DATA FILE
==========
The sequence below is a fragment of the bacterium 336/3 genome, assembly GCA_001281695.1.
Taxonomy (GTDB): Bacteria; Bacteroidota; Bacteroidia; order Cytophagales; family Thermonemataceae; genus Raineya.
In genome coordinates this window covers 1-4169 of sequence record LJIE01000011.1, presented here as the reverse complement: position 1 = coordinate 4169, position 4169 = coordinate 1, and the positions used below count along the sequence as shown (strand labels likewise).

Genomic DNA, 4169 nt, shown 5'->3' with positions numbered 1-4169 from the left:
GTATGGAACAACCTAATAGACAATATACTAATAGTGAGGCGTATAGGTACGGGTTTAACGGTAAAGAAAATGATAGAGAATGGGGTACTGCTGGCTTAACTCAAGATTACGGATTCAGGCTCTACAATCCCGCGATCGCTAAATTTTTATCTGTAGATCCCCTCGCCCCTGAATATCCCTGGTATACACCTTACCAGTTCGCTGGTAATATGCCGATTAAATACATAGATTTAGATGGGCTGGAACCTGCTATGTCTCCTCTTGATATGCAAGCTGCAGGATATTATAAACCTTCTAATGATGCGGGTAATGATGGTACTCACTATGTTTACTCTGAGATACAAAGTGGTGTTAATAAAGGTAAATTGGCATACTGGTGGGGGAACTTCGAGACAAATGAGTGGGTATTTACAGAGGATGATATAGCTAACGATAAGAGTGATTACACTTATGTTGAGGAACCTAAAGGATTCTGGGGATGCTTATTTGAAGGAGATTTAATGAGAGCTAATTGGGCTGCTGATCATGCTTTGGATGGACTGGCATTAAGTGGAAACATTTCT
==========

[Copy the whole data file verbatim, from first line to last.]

The sequence below is a fragment of the bacterium 336/3 genome, assembly GCA_001281695.1.
Taxonomy (GTDB): Bacteria; Bacteroidota; Bacteroidia; order Cytophagales; family Thermonemataceae; genus Raineya.
In genome coordinates this window covers 1-4169 of sequence record LJIE01000011.1, presented here as the reverse complement: position 1 = coordinate 4169, position 4169 = coordinate 1, and the positions used below count along the sequence as shown (strand labels likewise).

Genomic DNA, 4169 nt, shown 5'->3' with positions numbered 1-4169 from the left:
GTATGGAACAACCTAATAGACAATATACTAATAGTGAGGCGTATAGGTACGGGTTTAACGGTAAAGAAAATGATAGAGAATGGGGTACTGCTGGCTTAACTCAAGATTACGGATTCAGGCTCTACAATCCCGCGATCGCTAAATTTTTATCTGTAGATCCCCTCGCCCCTGAATATCCCTGGTATACACCTTACCAGTTCGCTGGTAATATGCCGATTAAATACATAGATTTAGATGGGCTGGAACCTGCTATGTCTCCTCTTGATATGCAAGCTGCAGGATATTATAAACCTTCTAATGATGCGGGTAATGATGGTACTCACTATGTTTACTCTGAGATACAAAGTGGTGTTAATAAAGGTAAATTGGCATACTGGTGGGGGAACTTCGAGACAAATGAGTGGGTATTTACAGAGGATGATATAGCTAACGATAAGAGTGATTACACTTATGTTGAGGAACCTAAAGGATTCTGGGGATGCTTATTTGAAGGAGATTTAATGAGAGCTAATTGGGCTGCTGATCATGCTTTGGATGGACTGGCATTAAGTGGAAACATTTCT